TULSA, Okla. (AP) - Oklahoma's two public pension funds have only a small portion of their portfolios invested in troubled banking institutions and aren't in any danger, officials say.
For the short term, from one to three years, the Oklahoma Teachers Retirement System and the Oklahoma Public Employees Retirement System are fine, Tommy Beavers, executive director of the Oklahoma Teachers Retirement System said.
Beavers said he would become concerned if present conditions lingered 10 to 15 years.
The teachers retirement system has about 150,000 members, with about 45,000 of them retired. OPERS has about 70,000 members with 26,000 retired.
“These pension funds are backed up by the full faith and credit of the state of Oklahoma,” said Tom Spencer, executive director of OPERS. “They are not like other retirement accounts that might be tied to how well stocks and other investments perform.”
Even so, the pension funds' worth has been falling along with the stock market, leaders indicate.
The failure of Lehman Brothers Holdings and problems encountered by J.P. Morgan, the system's custodian bank, put at stake only $42 million of the teachers system's $8 billion fund, Beavers said.
“Assuming that we lost 100 percent of that $42 million, it would represent less than one-half of 1 percent,” he said. “I have figured that out to be at most $4.94 for every $1,000 a teacher has invested.”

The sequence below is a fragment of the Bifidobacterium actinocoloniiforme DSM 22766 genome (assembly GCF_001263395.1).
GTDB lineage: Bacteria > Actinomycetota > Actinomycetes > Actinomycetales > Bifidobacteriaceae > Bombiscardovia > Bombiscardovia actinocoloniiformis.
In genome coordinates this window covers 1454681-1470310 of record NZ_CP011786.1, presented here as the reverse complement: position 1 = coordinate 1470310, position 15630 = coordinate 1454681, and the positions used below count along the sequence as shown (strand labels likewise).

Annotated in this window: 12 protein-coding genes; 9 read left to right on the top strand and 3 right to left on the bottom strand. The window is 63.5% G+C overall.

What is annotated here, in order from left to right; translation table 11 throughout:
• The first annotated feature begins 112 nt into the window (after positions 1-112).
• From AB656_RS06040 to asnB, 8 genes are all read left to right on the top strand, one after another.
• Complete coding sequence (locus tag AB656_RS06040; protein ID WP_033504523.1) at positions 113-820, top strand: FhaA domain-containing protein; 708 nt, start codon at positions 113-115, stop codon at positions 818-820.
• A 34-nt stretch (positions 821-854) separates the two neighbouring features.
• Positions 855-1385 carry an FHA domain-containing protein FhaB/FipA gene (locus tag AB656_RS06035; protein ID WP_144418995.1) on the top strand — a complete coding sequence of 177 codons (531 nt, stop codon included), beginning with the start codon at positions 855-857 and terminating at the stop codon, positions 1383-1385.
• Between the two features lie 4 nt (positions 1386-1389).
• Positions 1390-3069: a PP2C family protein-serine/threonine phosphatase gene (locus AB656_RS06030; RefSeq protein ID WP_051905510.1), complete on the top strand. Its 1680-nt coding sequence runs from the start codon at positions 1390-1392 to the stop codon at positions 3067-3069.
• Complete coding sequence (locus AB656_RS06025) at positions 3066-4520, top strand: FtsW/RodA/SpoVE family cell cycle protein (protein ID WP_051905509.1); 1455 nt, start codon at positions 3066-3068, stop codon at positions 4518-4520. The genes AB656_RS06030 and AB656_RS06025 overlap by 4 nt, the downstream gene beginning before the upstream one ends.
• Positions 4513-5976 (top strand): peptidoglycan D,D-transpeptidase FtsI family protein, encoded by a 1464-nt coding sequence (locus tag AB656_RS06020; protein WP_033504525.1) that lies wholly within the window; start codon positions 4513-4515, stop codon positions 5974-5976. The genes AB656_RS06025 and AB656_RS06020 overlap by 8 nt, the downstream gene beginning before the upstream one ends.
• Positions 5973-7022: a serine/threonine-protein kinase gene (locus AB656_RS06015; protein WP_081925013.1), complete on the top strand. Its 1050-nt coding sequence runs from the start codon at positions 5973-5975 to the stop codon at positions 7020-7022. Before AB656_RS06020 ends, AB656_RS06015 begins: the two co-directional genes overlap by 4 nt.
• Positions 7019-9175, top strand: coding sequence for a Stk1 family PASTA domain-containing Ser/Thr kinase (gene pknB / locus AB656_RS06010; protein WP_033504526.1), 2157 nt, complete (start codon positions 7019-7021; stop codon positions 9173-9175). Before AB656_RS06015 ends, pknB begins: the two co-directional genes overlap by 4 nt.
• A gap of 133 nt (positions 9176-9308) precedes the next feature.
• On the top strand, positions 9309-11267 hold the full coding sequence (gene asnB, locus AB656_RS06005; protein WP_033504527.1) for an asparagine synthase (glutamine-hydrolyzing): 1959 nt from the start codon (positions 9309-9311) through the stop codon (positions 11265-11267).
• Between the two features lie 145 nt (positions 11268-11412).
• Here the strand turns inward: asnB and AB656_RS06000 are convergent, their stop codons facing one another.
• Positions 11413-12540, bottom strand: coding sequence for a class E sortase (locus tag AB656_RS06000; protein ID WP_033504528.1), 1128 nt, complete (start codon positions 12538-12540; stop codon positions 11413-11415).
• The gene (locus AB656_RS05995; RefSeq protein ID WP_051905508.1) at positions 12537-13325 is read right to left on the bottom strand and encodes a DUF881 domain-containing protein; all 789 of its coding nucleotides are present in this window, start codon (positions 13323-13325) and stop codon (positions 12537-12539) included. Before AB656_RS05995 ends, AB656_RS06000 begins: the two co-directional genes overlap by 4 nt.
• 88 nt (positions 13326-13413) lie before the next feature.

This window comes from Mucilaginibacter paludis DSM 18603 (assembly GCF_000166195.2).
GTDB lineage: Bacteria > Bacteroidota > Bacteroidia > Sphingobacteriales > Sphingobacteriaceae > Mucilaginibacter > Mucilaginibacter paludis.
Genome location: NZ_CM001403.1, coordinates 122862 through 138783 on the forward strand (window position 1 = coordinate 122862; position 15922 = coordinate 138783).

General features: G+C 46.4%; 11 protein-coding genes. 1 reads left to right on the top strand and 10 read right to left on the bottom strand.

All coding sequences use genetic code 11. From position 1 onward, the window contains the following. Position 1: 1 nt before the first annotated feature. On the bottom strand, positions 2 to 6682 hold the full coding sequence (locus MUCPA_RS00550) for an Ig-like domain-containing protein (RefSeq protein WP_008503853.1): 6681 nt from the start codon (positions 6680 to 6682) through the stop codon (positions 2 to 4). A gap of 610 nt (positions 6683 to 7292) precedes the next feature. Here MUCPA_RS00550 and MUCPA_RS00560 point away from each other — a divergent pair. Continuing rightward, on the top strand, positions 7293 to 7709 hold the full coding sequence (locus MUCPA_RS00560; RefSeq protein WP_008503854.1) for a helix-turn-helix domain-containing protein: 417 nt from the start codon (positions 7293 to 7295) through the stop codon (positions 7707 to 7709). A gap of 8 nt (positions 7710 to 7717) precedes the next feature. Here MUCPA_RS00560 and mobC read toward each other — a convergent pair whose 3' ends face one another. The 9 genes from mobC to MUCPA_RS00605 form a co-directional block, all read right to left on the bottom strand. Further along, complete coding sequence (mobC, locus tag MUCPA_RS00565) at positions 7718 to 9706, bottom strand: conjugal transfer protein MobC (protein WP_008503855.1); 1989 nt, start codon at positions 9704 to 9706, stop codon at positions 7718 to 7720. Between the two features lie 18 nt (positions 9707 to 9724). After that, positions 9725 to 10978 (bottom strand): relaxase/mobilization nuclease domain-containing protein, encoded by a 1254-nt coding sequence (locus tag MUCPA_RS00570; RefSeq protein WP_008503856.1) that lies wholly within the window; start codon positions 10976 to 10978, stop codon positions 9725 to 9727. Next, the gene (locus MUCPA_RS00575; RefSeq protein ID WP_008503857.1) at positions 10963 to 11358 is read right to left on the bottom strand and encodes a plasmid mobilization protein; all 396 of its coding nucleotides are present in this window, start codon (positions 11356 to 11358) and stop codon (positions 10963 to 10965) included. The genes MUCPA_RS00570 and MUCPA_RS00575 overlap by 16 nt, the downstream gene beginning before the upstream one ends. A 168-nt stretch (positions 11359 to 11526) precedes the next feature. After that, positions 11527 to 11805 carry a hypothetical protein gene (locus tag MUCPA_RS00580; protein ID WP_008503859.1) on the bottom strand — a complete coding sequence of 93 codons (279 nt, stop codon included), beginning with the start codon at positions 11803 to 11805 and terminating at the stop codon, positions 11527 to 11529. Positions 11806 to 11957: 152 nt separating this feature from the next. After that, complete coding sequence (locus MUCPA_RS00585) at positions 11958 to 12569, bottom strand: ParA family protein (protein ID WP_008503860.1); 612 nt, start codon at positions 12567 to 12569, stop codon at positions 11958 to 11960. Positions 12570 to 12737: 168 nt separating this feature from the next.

The pension system is not changing its portfolio but is taking advantage of bargain-basement prices to buy some stocks, Beavers said.
Funded liabilities in the teachers retirement system are at about 52 percent, while an 85 percent ratio is considered to be a sound pension system. Two years ago, the system was at or near the bottom of 150 similar systems throughout the country, officials said.
Last year, the Legislature moved to shore up the unfunded liabilities in the teacher fund, embarking on a plan to contribute $60 million annually to the system in the next 20 years.
That will add about $1 billion to the pension account.
State Treasurer Scott Meacham said he is working with other elected officials to develop ideas to allow pension and endowment funds to have more insulation from stock market fluctuations and to provide more liquidity to sell bonds in what has become a depressed institutional bond market.